Hundreds of thousands of locusts in multiple swarms are laying eggs across NSW’s west, Murray Local Land Services says.

Key points:

  • Locusts are swarming and egg-laying in parts of NSW’s western Murray region
  • Landholders are being urged to report sightings
  • Murray Local Land Services fear it could turn into a plague

There have been reports of swarms west of Urana to Wanganella, north to Carrathool and south of Deniliquin.

The swarms pose a threat to the region’s crops and pastures as the paperclip-sized insects eat plant material.

Regional pest animal coordinator John Nolan said ground control was undertaken earlier this year.

“Some of the smaller patches were probably missed or didn’t get seen because of the isolation [of the properties] and that’s what we’re dealing with now,” Mr Nolan said.

He also said ideal weather conditions, including a wet spring, have caused the insects to become a problem for the first time in 10 dry years.

A large number of locusts on a mostly barren patch of paddock.

Locusts can cause significant damage to crops and pastures.(Supplied: John Nolan/Murray Local Land Services)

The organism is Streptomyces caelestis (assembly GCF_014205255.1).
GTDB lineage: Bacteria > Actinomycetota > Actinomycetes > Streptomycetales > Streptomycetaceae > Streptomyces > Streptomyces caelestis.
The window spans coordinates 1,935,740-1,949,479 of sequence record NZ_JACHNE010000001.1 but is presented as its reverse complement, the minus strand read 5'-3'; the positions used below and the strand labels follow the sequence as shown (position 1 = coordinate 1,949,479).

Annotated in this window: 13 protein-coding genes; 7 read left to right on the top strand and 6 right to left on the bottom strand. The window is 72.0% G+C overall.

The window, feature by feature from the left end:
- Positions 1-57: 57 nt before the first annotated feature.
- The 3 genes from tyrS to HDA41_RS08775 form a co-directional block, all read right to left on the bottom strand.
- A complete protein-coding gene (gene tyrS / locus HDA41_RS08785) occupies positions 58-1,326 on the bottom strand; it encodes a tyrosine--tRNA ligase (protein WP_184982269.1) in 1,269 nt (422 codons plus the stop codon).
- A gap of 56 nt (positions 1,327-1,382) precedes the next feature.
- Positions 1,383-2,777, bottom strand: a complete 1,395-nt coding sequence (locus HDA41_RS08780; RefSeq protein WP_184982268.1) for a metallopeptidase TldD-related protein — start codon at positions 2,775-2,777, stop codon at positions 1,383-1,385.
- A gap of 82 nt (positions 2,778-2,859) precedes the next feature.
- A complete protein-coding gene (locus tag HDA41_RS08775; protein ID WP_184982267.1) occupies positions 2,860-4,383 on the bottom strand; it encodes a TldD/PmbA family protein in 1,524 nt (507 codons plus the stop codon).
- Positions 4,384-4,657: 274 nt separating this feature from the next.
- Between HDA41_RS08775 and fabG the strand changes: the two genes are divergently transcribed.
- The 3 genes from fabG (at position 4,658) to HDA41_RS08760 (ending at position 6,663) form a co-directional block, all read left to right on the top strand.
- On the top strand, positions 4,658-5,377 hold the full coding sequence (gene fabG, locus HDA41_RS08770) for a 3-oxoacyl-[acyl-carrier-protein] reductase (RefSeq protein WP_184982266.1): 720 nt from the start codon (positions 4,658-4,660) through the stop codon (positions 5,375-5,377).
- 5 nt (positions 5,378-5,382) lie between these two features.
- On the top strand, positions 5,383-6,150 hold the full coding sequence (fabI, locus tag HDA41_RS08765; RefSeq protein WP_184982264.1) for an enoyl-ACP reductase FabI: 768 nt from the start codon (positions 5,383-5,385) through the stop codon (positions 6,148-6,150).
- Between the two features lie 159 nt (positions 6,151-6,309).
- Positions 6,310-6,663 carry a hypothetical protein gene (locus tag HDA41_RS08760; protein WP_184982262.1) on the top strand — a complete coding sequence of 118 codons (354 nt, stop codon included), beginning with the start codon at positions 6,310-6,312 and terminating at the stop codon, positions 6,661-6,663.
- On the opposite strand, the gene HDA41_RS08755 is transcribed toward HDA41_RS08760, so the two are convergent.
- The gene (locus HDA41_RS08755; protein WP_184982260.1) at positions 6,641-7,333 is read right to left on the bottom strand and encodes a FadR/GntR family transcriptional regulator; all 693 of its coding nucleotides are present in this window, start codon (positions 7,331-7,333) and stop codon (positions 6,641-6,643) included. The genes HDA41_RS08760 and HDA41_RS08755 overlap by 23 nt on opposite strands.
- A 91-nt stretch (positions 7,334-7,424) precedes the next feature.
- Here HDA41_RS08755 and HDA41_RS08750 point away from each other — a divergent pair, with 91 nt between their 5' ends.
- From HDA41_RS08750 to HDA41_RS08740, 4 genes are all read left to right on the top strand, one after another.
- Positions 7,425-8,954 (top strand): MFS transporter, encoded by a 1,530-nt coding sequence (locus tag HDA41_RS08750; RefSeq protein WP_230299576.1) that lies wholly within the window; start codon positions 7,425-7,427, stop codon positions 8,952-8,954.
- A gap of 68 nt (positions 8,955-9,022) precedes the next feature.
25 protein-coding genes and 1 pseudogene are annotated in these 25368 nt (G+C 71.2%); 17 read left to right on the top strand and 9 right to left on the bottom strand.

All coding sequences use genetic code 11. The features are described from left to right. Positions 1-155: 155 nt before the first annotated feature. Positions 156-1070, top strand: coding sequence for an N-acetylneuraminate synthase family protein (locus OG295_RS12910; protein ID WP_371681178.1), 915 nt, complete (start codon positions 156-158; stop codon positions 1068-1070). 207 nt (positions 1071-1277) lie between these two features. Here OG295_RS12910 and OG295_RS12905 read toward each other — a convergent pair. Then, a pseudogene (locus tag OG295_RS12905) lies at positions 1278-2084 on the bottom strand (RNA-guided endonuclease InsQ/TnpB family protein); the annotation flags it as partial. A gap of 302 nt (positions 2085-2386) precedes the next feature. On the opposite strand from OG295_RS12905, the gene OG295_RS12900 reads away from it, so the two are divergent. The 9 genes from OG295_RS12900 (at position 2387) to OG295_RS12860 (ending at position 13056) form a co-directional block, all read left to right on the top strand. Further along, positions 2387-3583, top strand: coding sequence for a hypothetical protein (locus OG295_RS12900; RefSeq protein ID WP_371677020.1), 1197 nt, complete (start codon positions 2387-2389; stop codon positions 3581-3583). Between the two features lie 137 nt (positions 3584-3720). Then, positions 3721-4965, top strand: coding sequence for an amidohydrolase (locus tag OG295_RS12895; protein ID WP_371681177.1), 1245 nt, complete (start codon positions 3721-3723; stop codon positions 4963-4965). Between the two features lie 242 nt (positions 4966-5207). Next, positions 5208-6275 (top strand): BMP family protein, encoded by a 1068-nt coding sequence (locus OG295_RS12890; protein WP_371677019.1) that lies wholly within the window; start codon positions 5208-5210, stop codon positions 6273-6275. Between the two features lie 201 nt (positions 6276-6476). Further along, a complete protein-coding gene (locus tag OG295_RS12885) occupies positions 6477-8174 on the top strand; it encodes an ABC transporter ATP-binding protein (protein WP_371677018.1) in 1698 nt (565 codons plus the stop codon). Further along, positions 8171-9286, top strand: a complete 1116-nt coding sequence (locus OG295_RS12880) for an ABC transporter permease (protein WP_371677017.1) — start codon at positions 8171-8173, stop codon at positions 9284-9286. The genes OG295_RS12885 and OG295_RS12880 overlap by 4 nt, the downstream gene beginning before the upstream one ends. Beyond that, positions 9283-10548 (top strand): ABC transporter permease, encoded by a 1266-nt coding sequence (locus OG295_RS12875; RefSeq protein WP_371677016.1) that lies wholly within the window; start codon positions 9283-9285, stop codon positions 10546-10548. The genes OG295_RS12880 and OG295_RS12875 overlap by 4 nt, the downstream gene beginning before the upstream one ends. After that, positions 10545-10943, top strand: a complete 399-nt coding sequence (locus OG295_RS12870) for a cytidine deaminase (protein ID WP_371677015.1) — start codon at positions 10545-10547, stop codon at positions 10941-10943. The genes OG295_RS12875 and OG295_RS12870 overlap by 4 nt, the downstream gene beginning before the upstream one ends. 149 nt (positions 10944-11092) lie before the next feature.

“[There] was high survival of eggs in the ground because there was moisture in the ground,” Mr Nolan said. 

“When the nymphs have hatched they’ve had good green conditions, so there’s been high survival of the nymphs.

“Now the adults are flying and they haven’t wanted to go anywhere because the conditions have been so good, and now they’re developing eggs.”

Locusts can produce an alarming number of eggs at a time.

“They can do that a few times if the conditions remain good, so they can lay a few times over a few weeks or a month.”

A large chunk of hard soil filled with small oval-shaped eggs.

Locust eggs embedded into the soil.(Supplied: John Nolan/Murray Local Land Services)

Small window to act

Even though locusts only live for a few months, they can cause immense damage.

“If you look at the population now and you times it by 30 or a 100, that is what you’re looking at if you don’t control it,” Mr Nolan said.

A man wearing glasses smiles at the camera.

John Nolan is concerned about a potential outbreak or plague.(Supplied: John Nolan/Murray Local Land Services)

He’s urging landholders to report any activity they see.

“You only have a very small window to treat locusts on the ground.

“We can come out, provide technical support and if things get really bad, there are chemical options we can help with if landholders, once we assess the situation.

“As they get older, the bands will disperse, ground control will be less effective and then they’ll fledge and become swarms again.”

Ideal weather conditions see locusts become a problem for the first time in a decade
Source 1


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